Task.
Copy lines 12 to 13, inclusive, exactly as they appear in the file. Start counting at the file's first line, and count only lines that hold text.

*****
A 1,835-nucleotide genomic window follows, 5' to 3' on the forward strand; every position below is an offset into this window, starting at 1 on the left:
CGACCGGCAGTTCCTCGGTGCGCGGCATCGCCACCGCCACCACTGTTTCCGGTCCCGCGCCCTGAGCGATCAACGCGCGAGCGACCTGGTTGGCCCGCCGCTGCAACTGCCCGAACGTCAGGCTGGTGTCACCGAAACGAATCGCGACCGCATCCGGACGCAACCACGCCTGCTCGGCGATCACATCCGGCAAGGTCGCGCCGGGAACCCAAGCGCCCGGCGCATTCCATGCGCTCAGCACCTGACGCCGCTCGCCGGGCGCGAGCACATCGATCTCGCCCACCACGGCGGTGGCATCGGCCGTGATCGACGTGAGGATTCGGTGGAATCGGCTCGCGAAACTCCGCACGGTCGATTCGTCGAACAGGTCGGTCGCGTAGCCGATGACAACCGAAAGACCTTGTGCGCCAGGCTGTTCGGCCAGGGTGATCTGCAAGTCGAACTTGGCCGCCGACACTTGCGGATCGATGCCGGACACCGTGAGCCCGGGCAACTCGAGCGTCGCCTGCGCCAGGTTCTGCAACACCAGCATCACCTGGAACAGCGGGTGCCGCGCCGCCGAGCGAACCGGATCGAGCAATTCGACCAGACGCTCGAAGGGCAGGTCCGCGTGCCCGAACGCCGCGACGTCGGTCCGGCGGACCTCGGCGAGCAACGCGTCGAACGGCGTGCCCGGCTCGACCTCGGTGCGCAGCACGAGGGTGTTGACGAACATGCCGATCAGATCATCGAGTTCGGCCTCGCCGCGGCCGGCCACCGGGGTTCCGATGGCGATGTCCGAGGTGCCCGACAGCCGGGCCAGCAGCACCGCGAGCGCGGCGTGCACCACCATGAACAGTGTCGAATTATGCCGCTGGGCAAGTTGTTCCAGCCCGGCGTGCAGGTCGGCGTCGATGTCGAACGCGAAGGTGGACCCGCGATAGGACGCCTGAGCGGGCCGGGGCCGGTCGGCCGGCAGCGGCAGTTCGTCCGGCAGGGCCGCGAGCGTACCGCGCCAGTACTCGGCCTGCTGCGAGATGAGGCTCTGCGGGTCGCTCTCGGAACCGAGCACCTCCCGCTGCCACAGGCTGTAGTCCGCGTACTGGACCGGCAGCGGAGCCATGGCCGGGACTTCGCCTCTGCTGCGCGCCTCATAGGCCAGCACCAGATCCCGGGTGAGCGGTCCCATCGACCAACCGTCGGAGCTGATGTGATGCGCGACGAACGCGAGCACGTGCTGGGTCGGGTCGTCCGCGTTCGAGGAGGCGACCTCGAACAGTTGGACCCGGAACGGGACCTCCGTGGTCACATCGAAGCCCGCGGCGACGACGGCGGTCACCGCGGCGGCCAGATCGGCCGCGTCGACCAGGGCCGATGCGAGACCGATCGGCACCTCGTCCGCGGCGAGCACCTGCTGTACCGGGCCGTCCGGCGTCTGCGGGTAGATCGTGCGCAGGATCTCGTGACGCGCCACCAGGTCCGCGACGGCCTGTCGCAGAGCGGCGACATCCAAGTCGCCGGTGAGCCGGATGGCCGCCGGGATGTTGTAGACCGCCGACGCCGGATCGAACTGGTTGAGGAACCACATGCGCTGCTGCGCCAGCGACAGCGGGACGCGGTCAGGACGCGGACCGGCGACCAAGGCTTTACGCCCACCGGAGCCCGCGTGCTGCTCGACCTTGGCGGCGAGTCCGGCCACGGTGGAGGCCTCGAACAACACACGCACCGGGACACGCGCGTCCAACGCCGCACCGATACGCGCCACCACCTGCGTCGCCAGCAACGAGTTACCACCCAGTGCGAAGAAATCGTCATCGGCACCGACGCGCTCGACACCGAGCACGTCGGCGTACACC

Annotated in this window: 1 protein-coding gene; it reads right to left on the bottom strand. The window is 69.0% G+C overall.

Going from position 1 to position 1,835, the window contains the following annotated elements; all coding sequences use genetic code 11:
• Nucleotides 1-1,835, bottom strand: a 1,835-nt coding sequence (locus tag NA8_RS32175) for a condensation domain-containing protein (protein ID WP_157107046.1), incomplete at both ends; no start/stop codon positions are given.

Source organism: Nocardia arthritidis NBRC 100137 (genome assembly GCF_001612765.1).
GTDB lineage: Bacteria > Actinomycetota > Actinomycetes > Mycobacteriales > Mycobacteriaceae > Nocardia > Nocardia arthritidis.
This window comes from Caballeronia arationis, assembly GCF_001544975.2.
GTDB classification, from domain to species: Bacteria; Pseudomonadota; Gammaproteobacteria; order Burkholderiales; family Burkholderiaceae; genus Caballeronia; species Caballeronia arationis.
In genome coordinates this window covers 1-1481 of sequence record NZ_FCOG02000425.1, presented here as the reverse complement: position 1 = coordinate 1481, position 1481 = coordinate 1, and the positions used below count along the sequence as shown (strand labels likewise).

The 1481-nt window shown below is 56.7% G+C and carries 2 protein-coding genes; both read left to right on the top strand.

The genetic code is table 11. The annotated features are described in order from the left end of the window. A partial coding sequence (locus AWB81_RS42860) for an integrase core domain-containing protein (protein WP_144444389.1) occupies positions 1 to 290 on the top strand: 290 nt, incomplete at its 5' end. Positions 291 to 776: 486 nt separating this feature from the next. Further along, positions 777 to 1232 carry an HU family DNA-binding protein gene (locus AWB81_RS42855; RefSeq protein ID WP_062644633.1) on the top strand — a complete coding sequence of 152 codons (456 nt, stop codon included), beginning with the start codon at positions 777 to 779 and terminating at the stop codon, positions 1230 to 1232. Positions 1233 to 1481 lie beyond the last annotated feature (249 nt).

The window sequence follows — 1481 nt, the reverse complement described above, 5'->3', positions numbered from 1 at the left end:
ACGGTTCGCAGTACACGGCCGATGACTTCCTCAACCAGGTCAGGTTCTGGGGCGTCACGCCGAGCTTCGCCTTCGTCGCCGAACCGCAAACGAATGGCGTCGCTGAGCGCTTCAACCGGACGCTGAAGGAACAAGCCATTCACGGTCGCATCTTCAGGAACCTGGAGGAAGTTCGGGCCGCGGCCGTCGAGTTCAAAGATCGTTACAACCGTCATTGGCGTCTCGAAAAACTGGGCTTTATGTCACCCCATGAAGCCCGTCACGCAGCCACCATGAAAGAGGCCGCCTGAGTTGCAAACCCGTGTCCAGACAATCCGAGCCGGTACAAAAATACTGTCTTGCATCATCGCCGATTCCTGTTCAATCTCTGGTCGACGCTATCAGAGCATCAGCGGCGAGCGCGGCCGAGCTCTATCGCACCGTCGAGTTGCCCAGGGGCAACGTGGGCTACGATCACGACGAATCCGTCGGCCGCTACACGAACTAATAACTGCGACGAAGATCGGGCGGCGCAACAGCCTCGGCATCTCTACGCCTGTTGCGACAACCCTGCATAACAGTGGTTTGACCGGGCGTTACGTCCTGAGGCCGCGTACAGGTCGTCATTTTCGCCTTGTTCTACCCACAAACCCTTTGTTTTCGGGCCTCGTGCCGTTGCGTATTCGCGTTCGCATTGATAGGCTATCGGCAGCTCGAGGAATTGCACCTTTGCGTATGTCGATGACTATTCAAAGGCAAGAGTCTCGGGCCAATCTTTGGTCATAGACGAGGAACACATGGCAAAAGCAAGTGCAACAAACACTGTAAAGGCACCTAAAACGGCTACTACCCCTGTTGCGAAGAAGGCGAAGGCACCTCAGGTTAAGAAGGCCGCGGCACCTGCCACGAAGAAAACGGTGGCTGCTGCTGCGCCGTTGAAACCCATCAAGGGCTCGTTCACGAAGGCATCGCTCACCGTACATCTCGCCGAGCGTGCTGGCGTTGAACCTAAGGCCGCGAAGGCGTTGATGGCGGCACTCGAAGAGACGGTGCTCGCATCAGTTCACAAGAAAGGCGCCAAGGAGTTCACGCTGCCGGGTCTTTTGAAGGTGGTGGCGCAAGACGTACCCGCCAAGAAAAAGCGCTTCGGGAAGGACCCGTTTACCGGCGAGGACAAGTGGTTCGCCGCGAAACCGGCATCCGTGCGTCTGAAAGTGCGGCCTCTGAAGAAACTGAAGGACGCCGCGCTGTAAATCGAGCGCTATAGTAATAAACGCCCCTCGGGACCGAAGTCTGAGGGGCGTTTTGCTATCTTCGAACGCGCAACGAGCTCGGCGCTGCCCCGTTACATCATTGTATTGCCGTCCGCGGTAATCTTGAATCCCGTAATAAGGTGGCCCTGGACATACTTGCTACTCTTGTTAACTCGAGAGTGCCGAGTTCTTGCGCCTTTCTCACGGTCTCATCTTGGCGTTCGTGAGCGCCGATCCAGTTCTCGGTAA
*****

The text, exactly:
The genetic code is table 11. The annotated features are described in order from the left end of the window. A partial coding sequence (locus AWB81_RS42860) for an integrase core domain-containing protein (protein WP_144444389.1) occupies positions 1 to 290 on the top strand: 290 nt, incomplete at its 5' end. Positions 291 to 776: 486 nt separating this feature from the next. Further along, positions 777 to 1232 carry an HU family DNA-binding protein gene (locus AWB81_RS42855; RefSeq protein ID WP_062644633.1) on the top strand — a complete coding sequence of 152 codons (456 nt, stop codon included), beginning with the start codon at positions 777 to 779 and terminating at the stop codon, positions 1230 to 1232. Positions 1233 to 1481 lie beyond the last annotated feature (249 nt).

The window sequence follows — 1481 nt, the reverse complement described above, 5'->3', positions numbered from 1 at the left end: